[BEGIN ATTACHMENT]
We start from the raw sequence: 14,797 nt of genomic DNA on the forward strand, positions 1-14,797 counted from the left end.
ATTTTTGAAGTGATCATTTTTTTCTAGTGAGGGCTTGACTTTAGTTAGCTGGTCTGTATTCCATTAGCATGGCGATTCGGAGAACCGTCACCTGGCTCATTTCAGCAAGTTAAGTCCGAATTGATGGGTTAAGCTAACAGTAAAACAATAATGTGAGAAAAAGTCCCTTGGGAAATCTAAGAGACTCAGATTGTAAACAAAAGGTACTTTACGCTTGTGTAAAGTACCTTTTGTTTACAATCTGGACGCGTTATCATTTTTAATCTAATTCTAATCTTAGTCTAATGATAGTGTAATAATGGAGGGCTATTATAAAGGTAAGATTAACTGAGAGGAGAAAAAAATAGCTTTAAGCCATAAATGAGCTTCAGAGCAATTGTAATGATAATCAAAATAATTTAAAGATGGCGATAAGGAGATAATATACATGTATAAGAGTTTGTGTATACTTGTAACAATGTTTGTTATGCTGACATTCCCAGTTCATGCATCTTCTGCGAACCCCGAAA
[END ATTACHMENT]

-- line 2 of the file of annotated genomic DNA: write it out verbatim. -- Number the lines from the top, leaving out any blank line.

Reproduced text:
ATTTTTGAAGTGATCATTTTTTTCTAGTGAGGGCTTGACTTTAGTTAGCTGGTCTGTATTCCATTAGCATGGCGATTCGGAGAACCGTCACCTGGCTCATTTCAGCAAGTTAAGTCCGAATTGATGGGTTAAGCTAACAGTAAAACAATAATGTGAGAAAAAGTCCCTTGGGAAATCTAAGAGACTCAGATTGTAAACAAAAGGTACTTTACGCTTGTGTAAAGTACCTTTTGTTTACAATCTGGACGCGTTATCATTTTTAATCTAATTCTAATCTTAGTCTAATGATAGTGTAATAATGGAGGGCTATTATAAAGGTAAGATTAACTGAGAGGAGAAAAAAATAGCTTTAAGCCATAAATGAGCTTCAGAGCAATTGTAATGATAATCAAAATAATTTAAAGATGGCGATAAGGAGATAATATACATGTATAAGAGTTTGTGTATACTTGTAACAATGTTTGTTATGCTGACATTCCCAGTTCATGCATCTTCTGCGAACCCCGAAA